The characteristics of being a CEO include the following: being a visionary, being future focused, change when change is necessary, having a board of directors, making things happen, taking responsibility and investing time – to name a few.
I remember in an early stage of my career, I mentioned that I proactively changed my direction every three to five years. As I look back, I did exactly that. I took responsibility for who I wanted to be and made it happen. I became the CEO of Susan Butler, Inc.
It began in college when I thought I was going into retail to own two stores in Galesburg, Illinois. The good thing is that – because of this vision – I went to Purdue University. They had a Home Economics program which was the best in the country, or so I was told!
In a year that changed. There was an alternative – enroll in the business school to major in economics and math. I really became more focused on my quantitative skills. The rest is history.
My first, big career move was to get out of the technical side of computers (these were my first assignments) and take my career into a more business focused field that complimented my technical skills.
It wasn’t easy, but I “asked for what I wanted.” It was a consulting experience outside of the systems area. The engagement was in customer service, but it involved their computer system as a part of the problem that we were going to be solving. I did it, as the manager of the team, with some of the team members bringing more business-type skills. It was my first experience working with a woman as my client. It was great. I had a new career focus: business plus technology.
Next, I followed my “gut” to get assigned to a “training project” which was going to create a new line of business for Arthur Andersen. It felt right as it would give me an opportunity to be an “intrepreneur” and let me follow my new passion: helping organizations become successful. My peers thought I was crazy, but I did it! As a result, I was promoted to a partner (the first female partner).
Change Management (i.e. the training project) became my trademark for the rest of my career. We were able to sell large engagements, like an Aircraft Maintenance, to the U.S. Navy, because of my credentials in change management.
The people side of any business became very important to me. Is the business organized to achieve their strategy? What is their strategy to develop talent and diversity? How are the skills developed? Basically, how will the company change to be more successful – to deliver more value to the bottom line – with their people and their systems?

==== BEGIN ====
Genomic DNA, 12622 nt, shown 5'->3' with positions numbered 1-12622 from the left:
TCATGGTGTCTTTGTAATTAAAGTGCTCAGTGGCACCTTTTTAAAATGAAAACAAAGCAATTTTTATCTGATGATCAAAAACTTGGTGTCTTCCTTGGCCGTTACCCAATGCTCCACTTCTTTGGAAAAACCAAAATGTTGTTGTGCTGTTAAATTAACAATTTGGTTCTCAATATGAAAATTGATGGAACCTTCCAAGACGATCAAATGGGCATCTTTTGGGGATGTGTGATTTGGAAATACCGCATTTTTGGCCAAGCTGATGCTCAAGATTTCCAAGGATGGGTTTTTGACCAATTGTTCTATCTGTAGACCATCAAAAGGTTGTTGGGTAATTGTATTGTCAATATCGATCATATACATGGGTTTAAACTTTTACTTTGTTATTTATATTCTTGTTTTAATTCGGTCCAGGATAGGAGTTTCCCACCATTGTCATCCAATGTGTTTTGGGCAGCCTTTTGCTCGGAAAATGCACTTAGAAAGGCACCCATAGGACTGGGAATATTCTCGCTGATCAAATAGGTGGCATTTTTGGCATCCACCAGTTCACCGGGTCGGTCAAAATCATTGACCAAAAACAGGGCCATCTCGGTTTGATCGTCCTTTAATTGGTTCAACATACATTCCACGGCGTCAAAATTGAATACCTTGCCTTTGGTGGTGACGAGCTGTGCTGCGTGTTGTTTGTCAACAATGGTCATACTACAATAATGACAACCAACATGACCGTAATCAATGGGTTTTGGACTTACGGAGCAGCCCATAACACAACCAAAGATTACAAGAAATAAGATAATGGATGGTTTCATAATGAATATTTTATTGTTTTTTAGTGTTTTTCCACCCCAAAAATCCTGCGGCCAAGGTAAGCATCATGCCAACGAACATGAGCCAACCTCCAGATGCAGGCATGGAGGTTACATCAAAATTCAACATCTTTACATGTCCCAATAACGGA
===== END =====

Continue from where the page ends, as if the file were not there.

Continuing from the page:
This passion of mine led to more senior leadership positions, but there is one that I almost missed out on.
I received a call from the CEO of Andersen Consulting, asking me to be the Managing Partner of the Office of the CEO. I was pretty happy with my global responsibilities and after some thought, I told him that I would like to stay where I was. I didn’t think I needed to say yes just because he was the CEO, and a friend, I might add.
Well, after another call from a friend, I was convinced I had made a mistake, but fortunately, I was able to tell the CEO that I would be happy to take on the responsibility.
Looking back, in this position, I was right in the middle of creating the company known as Accenture (formerly Andersen Consulting), bringing it to the public on the NYSE, and creating the new name.
It was a fabulous way to end my 36 year career with Arthur Andersen & Co., Andersen Consulting and now Accenture. It was a great platform to begin my next career: CEO of the SBB Institute for the Development of Women Leaders.
Almost ten years later, I have published two books: Become the CEO of You Inc and Women Count: A Guide to Changing the World. I am a global speaker, I am an executive coach, I publish newsletters, and I engage in many forms of social media. Check out my Web site, www.sbbintstitute.org and my Facebook: Women Count.
My new challenge myself, and for all of you reading my profile is: how are we going to bring equality to women by 2020, the 100th anniversary of women’s right to vote?
We all need to work together to make this happen, to make the world better for us, our daughters, and granddaughters, and for everyone. We can do it. Please join the conversation to promote more women into senior leadership positions, to bring about pay equity, to have more women in science, technology, engineering, and math or maybe to help more people in our communities learn to read. Think of how that could change their lives. We need at least 30% or more of women everywhere!
Be the CEO of You, Inc.
Susan Butler was the first female to work at Arthur Anderson & Co. in 1965. Fourteen years later, she became the first female partner of the company’s consulting organization, Anderson Consulting (now known as Accenture), which is the world’s leading management consulting, technology services, and outsourcing organization. She is the author of the book “Women Count: A Guide to Changing the World” to inspire women around the world to become successful leaders much like herself. It’s time for women to break that glass-ceiling and become women who count.
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